Sporting red, white and blue glitter on his beard and eyebrows, John Chagnon said he was at the protest to represent the LGBTQ community and HIV-positive people. In the days after the election, a number of LGBT support hotlines reported a spike in calls, including many from suicidal people and teenagers.
“There’s a lot of people who are really concerned right now, all over the spectrum, who really don’t know what our future holds because [Trump] hasn’t made a really solid promise to the LGBTQ community or the HIV-positive community,” says Chagnon. “The only thing we’ve really heard is that he wants to repeal the Affordable Care Act, so what is he going to do for us who are living with HIV and have expensive meds every month and we need these in order to survive and not contract AIDS?”
Daniella Parsley, 14, and her friends made signs on Friday in preparation for the protest. One reads: “Say no to sexism, racism, violence, hate and Trump;” another, “Bullies go to the principal’s office, not the Oval Office.” Parsley says both Bernie Sanders and Hillary Clinton, who lost Tuesday's election, are better than Trump, the latter because: “She has morals that I agree with, and she stands up for the things that I believe in.”
“It’s just really disgusting to think that someone that is all of these things is going to run our country, and that’s going to be for the rest of my childhood, which makes me really angry,” she says. “I can’t wait for the next election to come so I can vote him out.”
Near Bryant Park, I bumped into Ned Russin, singer and bassist for the band Title Fight. Russin is originally from Wilkes-Barre, Pennsylvania, the Rust Belt city that helped deliver the state to Trump. Wilkes-Barre is located in Luzerne County, which flipped dramatically this election to Trump, who received 58 percent of the vote. In 2012, more than half of the country’s residents voted for President Barack Obama.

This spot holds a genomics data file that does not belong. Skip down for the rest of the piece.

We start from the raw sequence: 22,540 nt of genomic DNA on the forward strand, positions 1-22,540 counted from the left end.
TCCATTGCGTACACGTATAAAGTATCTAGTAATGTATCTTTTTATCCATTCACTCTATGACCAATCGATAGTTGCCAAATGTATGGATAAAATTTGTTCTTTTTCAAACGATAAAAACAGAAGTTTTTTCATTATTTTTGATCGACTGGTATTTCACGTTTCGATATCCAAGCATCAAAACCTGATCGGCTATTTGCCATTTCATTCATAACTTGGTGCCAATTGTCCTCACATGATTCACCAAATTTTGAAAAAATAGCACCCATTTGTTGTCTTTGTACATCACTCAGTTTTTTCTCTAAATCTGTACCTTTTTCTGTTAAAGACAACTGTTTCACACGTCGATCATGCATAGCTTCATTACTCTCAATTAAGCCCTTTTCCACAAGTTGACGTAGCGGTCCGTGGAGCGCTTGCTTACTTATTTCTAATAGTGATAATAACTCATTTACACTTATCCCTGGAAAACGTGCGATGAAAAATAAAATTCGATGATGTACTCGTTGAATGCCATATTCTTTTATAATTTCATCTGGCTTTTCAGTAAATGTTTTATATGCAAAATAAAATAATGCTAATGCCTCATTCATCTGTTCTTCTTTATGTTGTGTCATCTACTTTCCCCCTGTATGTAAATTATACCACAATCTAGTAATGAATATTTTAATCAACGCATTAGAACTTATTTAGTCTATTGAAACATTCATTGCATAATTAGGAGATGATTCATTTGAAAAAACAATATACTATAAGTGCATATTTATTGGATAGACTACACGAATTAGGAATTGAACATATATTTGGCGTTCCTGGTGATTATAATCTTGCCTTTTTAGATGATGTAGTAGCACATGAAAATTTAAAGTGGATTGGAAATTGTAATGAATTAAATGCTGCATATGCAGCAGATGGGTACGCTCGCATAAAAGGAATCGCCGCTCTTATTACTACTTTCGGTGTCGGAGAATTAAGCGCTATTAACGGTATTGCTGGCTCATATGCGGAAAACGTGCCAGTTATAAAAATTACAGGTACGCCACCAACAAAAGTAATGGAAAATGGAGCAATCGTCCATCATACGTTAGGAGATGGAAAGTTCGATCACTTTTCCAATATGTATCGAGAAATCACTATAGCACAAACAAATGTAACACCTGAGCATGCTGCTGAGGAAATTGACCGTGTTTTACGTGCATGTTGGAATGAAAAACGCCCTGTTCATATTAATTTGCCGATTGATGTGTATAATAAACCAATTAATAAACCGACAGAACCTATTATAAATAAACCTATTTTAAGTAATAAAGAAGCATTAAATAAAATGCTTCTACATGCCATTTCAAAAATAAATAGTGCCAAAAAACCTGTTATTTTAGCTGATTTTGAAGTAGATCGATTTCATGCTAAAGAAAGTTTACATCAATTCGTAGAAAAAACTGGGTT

“We are people that represent the town. We wear the name of our town proudly, and that doesn’t represent the belief of the people that we know there, the company that we keep, the kind of attitude and agenda that we want to put forward beyond Donald Trump’s hate and his bigotry and racism and xenophobia and misogyny,” says Russin. "Beyond all that, this is not what our area’s about, and we want people to know that. We want people in our area to realize that Donald Trump is not going to fix things.”
Russin says he remembers protests against President George W. Bush and the Iraq War when he was growing up, but was too young to really understand them. Now, he says, Title Fight is speaking about “making a more concentrated effort and being more vocal” about political issues in the U.S. On Wednesday, the band tweeted a message of “peace, love and understanding” and said, “We must look harder and take action.”
“If people have the ability to say something and they want to say something, I think they should. I don’t think people are required to be making public statements, but I do think that emotions are politics,” says Russin. “No matter what happens, artists of this generation and creative people are going to find new ways to discuss what happened, how to heal it and how to move forward. It’s something that I hope will make the world a better place. It’s corny and cliche, but what else is there to say? I think that should be everyone’s goal.”